Allport clarified that personality is not a bundle of unrelated traits but they are traits in a personality that have between them consistency, unity and integration. This implies that personality has a clear organisation and structure and also is governed by certain important principles. This entire organisation was called by Allport the Proprium.
Let us see what is proprium.
According to Allport, proprium is the highest in the personality structure which consists of all aspects of personality which bring about inward unity and consistency in the personality of the individual. These aspects
together in the proprium govern the entire organisation of personality. The proprium contains within it dynamic and manifests itself in almost all aspects of human behaviour.
Let us see how this Proprium develops.
According to Allport, it develops through sevens stages and these stages are:
- Sense of body
- Rational coping
- Appropriate striving
An individual develops through the above sevens stages. In the beginning, the child is a bundle of a living being, and as it grows and develops many sensations develop and the child is able to understand its own body organs and many other aspects related to self. As the child continues to grow many other aspects emerge wherein the child is able to differentiate between his own body and the other things in the environment. From a sense of the whole, the child is able to differentiate the parts. Let us take this one by one and discuss:
1. Sense of body: (First 2 years of life)
As pointed out earlier, the child in the beginning stages has no idea about which is his body and which is that of another. Even a pillow is part of himself. As he experiences over a period of time, when the pillow is taken away by the mother, he realises that it is not part of his body. This idea of the sense of one’s own body develops as a result of experiences that the child goes through in its interaction with the environment. Allport went ahead and said that the aspects the child experiences as the most essential and which is warm and central and which gives him comfort are the most central aspects of his experience.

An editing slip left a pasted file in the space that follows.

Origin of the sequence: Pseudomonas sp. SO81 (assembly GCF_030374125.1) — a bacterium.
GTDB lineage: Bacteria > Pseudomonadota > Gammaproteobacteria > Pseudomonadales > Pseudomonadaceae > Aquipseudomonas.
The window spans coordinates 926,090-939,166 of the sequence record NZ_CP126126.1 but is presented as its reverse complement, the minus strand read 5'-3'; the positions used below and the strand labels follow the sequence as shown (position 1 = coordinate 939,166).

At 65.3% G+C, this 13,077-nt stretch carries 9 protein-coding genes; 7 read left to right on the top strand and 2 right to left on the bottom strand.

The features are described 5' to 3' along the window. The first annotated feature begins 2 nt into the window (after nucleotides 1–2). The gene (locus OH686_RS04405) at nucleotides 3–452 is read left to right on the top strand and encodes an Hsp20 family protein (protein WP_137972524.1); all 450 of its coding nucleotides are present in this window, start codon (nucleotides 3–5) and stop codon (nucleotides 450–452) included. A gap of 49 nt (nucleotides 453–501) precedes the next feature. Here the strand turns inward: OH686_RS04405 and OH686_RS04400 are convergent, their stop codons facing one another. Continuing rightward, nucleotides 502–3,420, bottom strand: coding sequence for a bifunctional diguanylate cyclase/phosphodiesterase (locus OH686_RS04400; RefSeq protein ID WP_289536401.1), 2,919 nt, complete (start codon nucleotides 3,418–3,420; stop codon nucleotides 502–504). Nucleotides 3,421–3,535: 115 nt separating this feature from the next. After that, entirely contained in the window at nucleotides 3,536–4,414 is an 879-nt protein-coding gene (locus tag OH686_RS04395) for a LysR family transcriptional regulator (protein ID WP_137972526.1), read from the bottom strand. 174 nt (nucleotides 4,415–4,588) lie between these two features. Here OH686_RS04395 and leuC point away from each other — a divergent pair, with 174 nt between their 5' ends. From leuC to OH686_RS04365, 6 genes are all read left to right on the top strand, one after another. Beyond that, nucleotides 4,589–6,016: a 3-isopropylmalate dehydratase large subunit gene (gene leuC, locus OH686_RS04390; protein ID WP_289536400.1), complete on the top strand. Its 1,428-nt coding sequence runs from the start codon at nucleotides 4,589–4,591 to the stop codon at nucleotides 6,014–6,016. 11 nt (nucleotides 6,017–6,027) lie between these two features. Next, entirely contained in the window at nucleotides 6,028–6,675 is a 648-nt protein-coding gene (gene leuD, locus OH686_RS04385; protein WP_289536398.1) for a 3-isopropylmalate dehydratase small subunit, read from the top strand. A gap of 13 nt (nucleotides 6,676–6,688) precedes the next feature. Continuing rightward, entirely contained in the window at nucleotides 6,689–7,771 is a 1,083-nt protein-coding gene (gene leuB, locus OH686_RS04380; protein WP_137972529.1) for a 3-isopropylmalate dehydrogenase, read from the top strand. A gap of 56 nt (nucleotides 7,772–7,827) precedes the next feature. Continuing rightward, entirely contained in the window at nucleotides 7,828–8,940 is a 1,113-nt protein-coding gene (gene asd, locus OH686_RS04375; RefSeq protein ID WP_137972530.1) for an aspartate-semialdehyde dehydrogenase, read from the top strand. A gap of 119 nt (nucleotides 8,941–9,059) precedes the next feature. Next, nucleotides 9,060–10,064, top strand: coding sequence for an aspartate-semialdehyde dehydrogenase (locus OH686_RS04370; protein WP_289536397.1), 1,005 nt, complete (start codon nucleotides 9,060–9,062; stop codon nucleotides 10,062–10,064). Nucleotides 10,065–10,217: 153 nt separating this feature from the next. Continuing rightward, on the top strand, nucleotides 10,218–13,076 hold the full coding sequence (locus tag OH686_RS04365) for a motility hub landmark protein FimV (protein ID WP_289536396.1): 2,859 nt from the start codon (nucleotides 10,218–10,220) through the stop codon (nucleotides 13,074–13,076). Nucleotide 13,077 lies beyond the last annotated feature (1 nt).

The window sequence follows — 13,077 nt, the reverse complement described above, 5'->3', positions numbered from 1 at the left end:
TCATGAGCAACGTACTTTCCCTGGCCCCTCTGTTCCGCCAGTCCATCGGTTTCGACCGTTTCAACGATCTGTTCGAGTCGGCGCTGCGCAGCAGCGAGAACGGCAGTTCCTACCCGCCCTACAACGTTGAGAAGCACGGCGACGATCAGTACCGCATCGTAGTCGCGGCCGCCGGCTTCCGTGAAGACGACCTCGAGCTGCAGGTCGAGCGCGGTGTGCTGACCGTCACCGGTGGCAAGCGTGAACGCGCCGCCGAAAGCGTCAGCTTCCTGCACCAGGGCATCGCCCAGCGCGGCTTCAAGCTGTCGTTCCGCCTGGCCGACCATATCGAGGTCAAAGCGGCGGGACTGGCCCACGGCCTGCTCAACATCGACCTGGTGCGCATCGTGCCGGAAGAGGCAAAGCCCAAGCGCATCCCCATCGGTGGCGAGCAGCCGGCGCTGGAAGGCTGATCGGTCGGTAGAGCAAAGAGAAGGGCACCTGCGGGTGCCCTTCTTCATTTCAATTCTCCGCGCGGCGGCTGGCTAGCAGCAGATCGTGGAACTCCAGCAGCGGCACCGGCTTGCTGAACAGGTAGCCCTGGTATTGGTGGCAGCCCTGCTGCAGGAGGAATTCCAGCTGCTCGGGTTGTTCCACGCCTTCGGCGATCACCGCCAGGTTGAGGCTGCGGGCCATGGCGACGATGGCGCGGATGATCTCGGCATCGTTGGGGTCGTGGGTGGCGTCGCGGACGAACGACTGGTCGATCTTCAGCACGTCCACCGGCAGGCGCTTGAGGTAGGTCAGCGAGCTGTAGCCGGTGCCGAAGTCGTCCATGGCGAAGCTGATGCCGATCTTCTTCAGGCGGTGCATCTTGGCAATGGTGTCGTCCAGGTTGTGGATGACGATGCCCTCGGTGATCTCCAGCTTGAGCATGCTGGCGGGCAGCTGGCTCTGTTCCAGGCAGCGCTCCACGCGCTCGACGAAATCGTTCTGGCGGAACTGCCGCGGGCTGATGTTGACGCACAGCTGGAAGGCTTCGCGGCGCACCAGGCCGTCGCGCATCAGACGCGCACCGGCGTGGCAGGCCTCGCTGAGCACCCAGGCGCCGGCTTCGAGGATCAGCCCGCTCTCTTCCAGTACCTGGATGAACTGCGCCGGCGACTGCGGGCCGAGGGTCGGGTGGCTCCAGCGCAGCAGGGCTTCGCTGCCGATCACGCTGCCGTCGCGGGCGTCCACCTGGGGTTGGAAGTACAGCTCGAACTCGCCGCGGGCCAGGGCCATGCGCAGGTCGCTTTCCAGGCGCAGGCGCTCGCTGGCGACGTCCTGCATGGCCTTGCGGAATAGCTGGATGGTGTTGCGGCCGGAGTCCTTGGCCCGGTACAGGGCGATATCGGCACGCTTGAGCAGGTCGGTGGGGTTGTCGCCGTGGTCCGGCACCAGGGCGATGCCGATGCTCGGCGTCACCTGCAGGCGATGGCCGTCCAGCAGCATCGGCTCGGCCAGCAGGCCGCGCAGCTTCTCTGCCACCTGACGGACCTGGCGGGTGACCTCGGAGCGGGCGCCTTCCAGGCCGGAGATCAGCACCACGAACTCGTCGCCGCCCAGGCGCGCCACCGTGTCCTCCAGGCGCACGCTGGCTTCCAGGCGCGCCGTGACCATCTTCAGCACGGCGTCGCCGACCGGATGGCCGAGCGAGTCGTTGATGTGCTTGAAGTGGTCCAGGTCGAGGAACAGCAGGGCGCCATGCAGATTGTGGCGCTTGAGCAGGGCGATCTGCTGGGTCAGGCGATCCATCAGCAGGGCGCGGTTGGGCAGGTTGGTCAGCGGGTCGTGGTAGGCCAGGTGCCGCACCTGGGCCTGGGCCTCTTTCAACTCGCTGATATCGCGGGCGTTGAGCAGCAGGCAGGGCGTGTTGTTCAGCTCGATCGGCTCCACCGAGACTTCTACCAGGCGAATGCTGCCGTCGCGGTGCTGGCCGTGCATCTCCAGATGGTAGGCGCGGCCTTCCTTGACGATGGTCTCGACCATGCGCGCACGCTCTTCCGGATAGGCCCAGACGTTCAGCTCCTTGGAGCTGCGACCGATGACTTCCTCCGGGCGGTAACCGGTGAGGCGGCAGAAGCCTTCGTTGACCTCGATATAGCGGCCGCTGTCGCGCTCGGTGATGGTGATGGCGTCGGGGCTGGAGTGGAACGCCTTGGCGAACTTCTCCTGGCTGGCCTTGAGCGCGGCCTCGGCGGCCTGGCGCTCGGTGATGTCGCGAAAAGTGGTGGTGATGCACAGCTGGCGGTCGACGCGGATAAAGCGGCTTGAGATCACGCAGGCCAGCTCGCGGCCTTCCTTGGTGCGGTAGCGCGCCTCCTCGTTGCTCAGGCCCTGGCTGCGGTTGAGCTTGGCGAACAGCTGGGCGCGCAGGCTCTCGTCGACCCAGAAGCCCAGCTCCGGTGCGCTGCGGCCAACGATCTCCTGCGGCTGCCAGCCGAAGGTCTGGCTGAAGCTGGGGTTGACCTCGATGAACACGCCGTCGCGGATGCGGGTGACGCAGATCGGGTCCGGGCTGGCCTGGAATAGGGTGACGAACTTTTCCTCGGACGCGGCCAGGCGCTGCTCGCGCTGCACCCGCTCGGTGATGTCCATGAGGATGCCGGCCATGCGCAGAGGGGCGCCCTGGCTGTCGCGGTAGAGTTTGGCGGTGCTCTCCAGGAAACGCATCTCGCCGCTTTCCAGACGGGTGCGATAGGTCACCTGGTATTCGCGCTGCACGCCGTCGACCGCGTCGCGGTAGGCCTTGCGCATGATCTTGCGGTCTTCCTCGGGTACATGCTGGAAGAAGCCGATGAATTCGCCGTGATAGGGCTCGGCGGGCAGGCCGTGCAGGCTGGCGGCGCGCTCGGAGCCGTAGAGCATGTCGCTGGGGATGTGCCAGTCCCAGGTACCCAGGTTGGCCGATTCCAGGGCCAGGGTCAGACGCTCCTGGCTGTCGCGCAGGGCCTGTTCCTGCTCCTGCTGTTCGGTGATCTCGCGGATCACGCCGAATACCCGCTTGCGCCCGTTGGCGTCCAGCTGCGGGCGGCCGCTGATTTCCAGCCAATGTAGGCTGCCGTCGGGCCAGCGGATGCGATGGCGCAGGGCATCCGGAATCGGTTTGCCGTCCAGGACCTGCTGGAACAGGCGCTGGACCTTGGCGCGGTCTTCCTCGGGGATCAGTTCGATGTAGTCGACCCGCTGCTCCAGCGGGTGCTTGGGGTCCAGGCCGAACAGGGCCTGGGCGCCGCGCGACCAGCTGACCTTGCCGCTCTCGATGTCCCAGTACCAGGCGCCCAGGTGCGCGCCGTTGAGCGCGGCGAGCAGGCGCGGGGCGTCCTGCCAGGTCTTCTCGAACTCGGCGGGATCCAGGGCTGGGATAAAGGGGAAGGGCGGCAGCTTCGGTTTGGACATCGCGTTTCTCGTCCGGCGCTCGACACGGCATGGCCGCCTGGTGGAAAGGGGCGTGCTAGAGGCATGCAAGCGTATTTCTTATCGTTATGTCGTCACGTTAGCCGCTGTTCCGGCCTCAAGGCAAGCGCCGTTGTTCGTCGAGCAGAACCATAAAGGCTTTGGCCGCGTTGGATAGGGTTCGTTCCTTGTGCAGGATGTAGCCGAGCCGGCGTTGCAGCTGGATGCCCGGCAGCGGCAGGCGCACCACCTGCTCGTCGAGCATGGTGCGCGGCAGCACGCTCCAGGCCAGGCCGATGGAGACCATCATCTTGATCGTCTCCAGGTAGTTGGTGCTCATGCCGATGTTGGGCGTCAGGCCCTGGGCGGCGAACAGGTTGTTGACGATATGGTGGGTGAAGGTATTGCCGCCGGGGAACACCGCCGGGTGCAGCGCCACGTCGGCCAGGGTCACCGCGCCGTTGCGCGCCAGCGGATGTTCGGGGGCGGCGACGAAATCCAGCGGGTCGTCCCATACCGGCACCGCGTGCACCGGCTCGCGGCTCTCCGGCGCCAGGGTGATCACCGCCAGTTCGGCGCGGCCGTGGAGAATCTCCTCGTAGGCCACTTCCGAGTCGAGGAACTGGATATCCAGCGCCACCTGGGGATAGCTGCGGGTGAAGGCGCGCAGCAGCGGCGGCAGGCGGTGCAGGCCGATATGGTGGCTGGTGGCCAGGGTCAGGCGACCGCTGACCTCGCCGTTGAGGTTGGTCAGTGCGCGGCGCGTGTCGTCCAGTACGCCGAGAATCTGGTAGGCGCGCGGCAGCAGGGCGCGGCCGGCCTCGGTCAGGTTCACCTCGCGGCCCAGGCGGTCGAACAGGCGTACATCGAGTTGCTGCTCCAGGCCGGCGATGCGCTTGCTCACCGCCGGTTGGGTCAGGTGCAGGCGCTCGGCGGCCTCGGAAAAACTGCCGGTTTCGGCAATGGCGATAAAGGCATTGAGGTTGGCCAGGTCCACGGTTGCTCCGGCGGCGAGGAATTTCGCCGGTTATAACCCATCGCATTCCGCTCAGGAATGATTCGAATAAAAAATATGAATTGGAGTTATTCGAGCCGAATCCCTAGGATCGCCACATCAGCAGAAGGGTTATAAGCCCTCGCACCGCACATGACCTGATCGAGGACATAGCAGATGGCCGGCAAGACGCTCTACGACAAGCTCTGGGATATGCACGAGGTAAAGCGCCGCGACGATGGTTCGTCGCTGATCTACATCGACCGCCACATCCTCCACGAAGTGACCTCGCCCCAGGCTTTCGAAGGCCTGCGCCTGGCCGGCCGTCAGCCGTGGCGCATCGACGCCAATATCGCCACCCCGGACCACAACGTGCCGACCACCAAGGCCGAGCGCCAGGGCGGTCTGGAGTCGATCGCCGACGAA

The sense of body has boundaries, that is, we all feel the pain, touch and many other sensations including movement, etc. which all contribute to our becoming aware of our own selves. Allport had a favourite demonstration of this aspect of self: Imagine spitting saliva into a cup – and then drinking it down! What’s the problem? It’s the same stuff you swallow all day long! But, of course, it has gone out from your bodily self and become, thereby, foreign to you.
Another aspect that develops during the first two years is what Allport called Self-identity. In course of his experience, the child is able to become aware that the pillow is not himself and the mother is not himself but the pillow can be brought to him and that he is separate from the pillow. This kind of realisation through experience continues on and the person is able to develop a sense of his own self called self-identity. This self-awareness leads to the recognition of oneself as having a past, present and future. The person is able to see himself as a separate entity who is separate from the pillow, from the mother and various others in his environment. This differentiation of the self from the whole is an important aspect of the development of self-identity. Every individual has a name and a family and this identity is entirely the individual’s own.
3. Self-esteem (2 to 4 years of age)
This aspect develops in the individual around the age of two to four years. The child is able to move around now and is able to accomplish many things that he never used to in the past due to the non-maturation of many of the organ systems. As the
child is growing and many of his organs are maturing he is able to make many movements both refined and non-refined and is able to reach his goals, as for instance to fetch a toy from another corner of the room etc. As the child experiences, many achievements and accomplishments he feels good about himself becomes more confident and tries to do things like climbing the stairs and reaching the rooms on the first floor etc. He is able to control also many of his reflexes in terms of controlling